## What is the largest computable number expressable in 10 unicode characters? [closed]

I'm running an informal contest right now, the "who can name the biggest number" contest. The rules are that you can only use 10 unicode characters and "accepted mathematical notation" (functions, constants, and other notational devices defined in peer-reviewed mathematical publications), and that a mathematician with an encyclopedic knowledge of mathematical publications on a desert island should be able to program a Turing machine to compute the value in your entry in a finite number of steps using only the information in those ten characters. Some of the ideas include:

A(g!!,g!!)


where A is the Ackermann Function and g is Graham's number

g→g→g→g→g!


where → means the Conway chained arrow notation and g is again Graham's number. As you can see, some additional text is allowed to provide context or pointers to the relevant publications, but this text isn't allowed to introduce new definitions.

Anyway, my question is, are there yet larger numbers that satisfy the rules of the contest?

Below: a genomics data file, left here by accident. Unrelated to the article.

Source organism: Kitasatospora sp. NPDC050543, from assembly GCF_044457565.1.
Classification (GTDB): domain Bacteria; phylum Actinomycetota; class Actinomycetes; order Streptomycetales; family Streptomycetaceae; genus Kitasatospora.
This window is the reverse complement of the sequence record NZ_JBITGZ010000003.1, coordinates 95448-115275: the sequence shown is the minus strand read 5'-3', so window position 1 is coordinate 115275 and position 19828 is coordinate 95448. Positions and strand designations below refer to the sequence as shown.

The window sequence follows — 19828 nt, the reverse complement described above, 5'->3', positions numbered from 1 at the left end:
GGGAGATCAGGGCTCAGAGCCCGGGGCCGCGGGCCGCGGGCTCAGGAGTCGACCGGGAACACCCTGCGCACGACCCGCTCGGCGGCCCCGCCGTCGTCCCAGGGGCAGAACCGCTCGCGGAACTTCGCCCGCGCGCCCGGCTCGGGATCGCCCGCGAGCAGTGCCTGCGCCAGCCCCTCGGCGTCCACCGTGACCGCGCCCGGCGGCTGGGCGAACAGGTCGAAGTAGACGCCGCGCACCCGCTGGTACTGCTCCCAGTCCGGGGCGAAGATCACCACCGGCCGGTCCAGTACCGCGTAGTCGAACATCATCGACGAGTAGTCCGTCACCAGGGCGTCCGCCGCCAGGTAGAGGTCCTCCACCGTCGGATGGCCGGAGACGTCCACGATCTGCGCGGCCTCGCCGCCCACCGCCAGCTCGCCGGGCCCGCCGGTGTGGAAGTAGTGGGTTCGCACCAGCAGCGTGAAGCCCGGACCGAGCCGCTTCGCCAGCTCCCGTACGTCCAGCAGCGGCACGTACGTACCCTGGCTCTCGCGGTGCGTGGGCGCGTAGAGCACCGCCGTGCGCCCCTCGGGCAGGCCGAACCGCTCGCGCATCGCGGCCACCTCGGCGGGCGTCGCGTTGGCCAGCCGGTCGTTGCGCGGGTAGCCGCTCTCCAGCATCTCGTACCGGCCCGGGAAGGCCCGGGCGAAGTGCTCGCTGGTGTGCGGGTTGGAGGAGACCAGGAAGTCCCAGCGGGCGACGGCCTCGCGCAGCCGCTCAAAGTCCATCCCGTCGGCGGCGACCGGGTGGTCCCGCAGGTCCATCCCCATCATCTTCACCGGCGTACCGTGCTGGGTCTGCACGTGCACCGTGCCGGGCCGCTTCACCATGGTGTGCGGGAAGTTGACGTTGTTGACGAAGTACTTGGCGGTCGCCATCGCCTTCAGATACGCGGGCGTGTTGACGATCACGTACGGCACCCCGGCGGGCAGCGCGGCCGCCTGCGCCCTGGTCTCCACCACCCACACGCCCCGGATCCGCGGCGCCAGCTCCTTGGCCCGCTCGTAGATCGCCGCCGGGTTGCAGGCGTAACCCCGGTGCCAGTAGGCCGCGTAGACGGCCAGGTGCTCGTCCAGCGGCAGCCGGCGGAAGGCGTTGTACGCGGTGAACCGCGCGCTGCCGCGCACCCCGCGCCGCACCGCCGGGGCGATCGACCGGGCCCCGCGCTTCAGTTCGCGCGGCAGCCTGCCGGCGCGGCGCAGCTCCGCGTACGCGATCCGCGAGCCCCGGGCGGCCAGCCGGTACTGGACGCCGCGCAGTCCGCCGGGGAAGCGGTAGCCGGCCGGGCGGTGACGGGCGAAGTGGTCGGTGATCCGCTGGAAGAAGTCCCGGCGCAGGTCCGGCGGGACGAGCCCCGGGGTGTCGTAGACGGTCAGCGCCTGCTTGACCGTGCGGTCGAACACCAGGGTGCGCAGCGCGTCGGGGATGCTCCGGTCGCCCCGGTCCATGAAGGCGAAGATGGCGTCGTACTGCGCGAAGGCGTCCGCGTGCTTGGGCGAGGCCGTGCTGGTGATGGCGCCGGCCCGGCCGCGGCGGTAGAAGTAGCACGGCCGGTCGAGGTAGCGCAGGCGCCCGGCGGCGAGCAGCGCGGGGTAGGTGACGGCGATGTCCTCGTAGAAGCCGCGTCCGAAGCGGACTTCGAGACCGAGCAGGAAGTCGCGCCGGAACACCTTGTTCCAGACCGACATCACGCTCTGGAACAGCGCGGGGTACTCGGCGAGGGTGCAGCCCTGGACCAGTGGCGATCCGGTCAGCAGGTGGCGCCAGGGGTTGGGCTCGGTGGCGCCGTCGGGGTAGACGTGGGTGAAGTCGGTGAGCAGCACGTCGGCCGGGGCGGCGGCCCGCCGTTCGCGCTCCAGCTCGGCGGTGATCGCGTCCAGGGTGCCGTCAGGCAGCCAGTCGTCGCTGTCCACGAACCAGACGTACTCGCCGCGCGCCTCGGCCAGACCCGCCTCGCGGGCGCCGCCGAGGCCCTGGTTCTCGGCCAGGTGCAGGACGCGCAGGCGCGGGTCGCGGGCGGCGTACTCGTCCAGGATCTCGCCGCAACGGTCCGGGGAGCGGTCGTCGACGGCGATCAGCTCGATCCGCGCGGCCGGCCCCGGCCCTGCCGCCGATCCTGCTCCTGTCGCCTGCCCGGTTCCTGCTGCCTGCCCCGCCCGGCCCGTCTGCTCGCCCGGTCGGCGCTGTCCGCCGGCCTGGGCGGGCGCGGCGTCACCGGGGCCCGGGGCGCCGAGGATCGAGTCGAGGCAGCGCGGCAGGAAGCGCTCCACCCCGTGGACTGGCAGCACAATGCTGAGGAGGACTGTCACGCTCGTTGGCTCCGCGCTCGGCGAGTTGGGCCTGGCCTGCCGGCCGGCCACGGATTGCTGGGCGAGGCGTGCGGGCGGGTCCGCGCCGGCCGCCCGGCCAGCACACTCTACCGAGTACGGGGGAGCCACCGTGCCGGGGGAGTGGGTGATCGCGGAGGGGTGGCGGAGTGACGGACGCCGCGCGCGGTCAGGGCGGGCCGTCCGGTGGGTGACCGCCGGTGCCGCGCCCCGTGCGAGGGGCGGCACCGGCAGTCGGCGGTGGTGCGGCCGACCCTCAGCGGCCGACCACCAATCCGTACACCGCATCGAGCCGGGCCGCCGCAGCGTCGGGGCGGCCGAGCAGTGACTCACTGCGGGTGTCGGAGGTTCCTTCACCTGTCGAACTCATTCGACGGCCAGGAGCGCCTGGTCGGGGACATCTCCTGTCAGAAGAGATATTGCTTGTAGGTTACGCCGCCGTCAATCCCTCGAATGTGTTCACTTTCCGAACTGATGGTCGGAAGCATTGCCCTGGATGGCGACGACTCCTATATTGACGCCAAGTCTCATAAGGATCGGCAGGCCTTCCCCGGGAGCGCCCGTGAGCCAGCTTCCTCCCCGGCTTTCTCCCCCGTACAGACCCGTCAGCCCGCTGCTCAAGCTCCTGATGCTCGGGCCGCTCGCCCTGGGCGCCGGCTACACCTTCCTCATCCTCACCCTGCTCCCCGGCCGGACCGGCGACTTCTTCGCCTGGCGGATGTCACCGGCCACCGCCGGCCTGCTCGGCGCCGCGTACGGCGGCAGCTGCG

-
Needless to say, it depends on what qualify as “accepted mathematical notation.” – Tsuyoshi Ito Aug 4 2010 at 1:47
Your question isn't well-posed. And your examples use more than 10 characters. This seems more entertainment than a research-level question. If you had a table of "accepted mathematical notation", an answer would amount to a simple search through a space of allowable expressions for the max value. – Ryan Budney Aug 4 2010 at 1:50
@Ryan: “And your examples use more than 10 characters.” You have keen eyes. – Tsuyoshi Ito Aug 4 2010 at 1:55
For lulz...how about $TREE(9\uparrow ^9 9)$: en.wikipedia.org/wiki/… – Steve Huntsman Aug 4 2010 at 2:26
Thor -- so before participating in this game one should study all peer-reviewed publications? – algori Aug 4 2010 at 3:21
show 6 more comments